Academic journal article Hecate

Writing the Morality of Gentlemen

Academic journal article Hecate

Writing the Morality of Gentlemen

Article excerpt

This book was my first novel. It came out in 1984, several years after I finished it and it was hard to get it published. It's always worth talking about the conditions of literary production because we tend to think books just pop out of the publishing ether. But there's often a struggle behind how they get published.

The book was sent to several major publishers who rejected it. They had two arguments: one that there was no market for a political novel, and the other that it was much too contentious and someone might sue them. Finally it was published by a small left wing publisher in Sydney called the Australian Publishing Collective which, interestingly, was run by a radical American, David Cleaver. David was about seventy, and he published non-fiction, particularly a lot of early stuff on the environment. But he felt so strongly about this novel, and that it was being in effect censored by mainstream publishers, that he went to the Literature Board of the Australia Council which at that time had a sympathetic board that gave APCOL a small publishing subsidy under its assistance program. So the subsidy covered the printer's costs, and I guaranteed APCOL against potential loss. In fact they made a modest profit.

When the book came out it was well received; there was no litigation because I had been very careful and APCOL had given it to a leading Sydney barrister to vet--which he did for nothing because he supported APCOL's publishing program. Some mainstream literary reviewers like Geoffrey Dutton in The Bulletin gave the book a good run; that helped a lot and in fact it has never been out of print. It was re-printed by Picador in 1990 and again by Vulgar Press in 2002. So that's how these books are produced, and gain credibility and an audience, and often it's not the mainstream route. Small publishers take the risks and then when the bomb doesn't go off, the mainstream publishers will pick up the book and reprint it later.

I want to discuss two things: how I came to write The Morality of Gentlemen, and how I came to the aesthetic decisions I made about the form of the book.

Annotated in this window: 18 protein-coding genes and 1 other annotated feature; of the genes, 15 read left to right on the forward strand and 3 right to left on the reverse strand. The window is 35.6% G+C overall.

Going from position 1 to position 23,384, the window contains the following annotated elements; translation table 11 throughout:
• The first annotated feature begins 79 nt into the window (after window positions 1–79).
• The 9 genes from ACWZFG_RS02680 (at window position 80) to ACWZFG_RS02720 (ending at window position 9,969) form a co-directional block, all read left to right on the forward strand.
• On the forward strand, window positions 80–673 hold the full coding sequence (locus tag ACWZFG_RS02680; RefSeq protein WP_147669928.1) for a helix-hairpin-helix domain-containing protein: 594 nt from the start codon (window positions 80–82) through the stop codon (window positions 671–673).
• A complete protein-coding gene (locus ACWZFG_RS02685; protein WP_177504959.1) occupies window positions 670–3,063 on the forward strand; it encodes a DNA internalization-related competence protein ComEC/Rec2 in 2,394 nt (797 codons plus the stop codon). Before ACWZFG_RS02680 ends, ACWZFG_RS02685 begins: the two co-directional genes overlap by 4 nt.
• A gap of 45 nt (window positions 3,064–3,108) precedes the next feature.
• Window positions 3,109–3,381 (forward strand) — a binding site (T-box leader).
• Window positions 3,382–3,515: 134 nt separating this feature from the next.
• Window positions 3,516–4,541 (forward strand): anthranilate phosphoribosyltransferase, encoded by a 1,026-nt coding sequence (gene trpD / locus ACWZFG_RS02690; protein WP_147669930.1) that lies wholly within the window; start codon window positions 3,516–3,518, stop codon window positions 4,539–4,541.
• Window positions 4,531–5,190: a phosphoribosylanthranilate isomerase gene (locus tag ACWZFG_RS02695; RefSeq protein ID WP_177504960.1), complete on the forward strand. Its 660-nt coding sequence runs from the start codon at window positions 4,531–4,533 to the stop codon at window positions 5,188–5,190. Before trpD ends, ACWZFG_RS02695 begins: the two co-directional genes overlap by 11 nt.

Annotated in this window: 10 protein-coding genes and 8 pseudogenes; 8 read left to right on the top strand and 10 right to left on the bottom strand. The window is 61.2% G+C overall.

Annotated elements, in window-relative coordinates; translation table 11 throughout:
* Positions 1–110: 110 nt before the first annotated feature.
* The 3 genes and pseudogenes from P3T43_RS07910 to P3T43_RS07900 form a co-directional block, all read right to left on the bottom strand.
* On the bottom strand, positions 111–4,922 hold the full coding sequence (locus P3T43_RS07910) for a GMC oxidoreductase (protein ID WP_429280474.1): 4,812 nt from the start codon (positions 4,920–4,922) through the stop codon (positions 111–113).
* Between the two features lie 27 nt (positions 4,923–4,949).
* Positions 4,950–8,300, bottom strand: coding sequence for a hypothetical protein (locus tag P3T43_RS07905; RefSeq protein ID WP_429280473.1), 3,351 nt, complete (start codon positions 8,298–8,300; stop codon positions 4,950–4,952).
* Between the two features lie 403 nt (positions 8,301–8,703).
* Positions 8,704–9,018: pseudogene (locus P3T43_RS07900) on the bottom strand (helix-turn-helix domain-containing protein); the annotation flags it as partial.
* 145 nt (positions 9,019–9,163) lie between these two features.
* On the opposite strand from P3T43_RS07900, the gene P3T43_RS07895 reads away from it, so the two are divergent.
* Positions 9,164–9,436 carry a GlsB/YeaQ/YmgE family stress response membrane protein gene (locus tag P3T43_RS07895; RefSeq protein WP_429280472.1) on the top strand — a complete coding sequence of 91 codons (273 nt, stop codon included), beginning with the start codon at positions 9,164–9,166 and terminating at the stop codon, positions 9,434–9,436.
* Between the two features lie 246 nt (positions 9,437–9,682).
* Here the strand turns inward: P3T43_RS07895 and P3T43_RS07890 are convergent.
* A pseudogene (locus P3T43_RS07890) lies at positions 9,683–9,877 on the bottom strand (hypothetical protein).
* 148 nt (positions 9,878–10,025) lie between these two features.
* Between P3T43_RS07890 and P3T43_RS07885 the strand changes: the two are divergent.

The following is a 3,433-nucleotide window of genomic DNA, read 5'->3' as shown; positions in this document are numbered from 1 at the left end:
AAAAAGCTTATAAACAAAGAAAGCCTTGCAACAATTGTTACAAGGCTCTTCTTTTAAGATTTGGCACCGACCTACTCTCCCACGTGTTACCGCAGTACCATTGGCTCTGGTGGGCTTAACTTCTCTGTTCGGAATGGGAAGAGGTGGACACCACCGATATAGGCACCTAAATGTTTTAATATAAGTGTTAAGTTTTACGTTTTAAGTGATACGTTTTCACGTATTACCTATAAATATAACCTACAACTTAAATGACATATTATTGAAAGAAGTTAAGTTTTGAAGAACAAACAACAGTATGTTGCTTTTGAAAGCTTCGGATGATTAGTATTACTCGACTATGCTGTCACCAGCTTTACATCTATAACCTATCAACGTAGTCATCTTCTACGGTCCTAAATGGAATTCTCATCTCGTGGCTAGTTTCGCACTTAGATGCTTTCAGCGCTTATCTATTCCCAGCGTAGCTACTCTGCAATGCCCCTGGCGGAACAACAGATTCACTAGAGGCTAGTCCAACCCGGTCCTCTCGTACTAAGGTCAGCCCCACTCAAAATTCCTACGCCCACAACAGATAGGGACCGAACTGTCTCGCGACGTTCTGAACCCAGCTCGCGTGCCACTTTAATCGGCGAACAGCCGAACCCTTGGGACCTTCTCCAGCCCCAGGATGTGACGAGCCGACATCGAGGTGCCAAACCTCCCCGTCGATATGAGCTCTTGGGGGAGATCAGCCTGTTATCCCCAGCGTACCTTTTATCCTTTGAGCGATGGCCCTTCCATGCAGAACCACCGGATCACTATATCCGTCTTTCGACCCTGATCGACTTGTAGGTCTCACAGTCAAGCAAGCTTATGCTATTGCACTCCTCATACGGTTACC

I grew up on the waterfront in Hobart where the events on which the novel is based took place. Several members of my family had been union officials, including in the Waterside Workers' Federation; a couple of them had also been, at various times, members of the Communist Party, although they no longer were by the time I was born. Like many people in the Communist Party they had found reason to quarrel with it. But they were strongly of the Left--the women, for the most part, as much as the men. My mother worked and I was looked after by my great grandmother, and her line of small talk was to tell me political anecdotes about her life in Queenstown, a mining town on the northwest coast of Tasmania (at one time very big, with over eighty pubs) and in the electorate of King O'Malley. O'Malley was a minister in the very first Federal Government in Australia and founder of the Commonwealth Bank. He was a flamboyant American, very tall, who used to wear a white suit and big ten gallon hat. This mining town in Tasmania was in his electorate; he used to hold regular public meetings which were like evangelical tent meetings, and it was great fun to go along. There was no television or movies, and people used to go for entertainment and listen to him report to the electorate. So Gran used to tell me all about O'Malley as well as about other politicians like Ben Chiffley, the Australian Prime Minister, and how he was a labour rat because he put the troops in the mines when the miners went on strike. Now I hadn't started school at the time, and couldn't therefore have been any older than five, so it was a pretty unusual set of conversations to having with your granny at that age. For some children politics enters their perspective not as something they learn about when they become adult but something that's absorbed osmotically in their childhood. …

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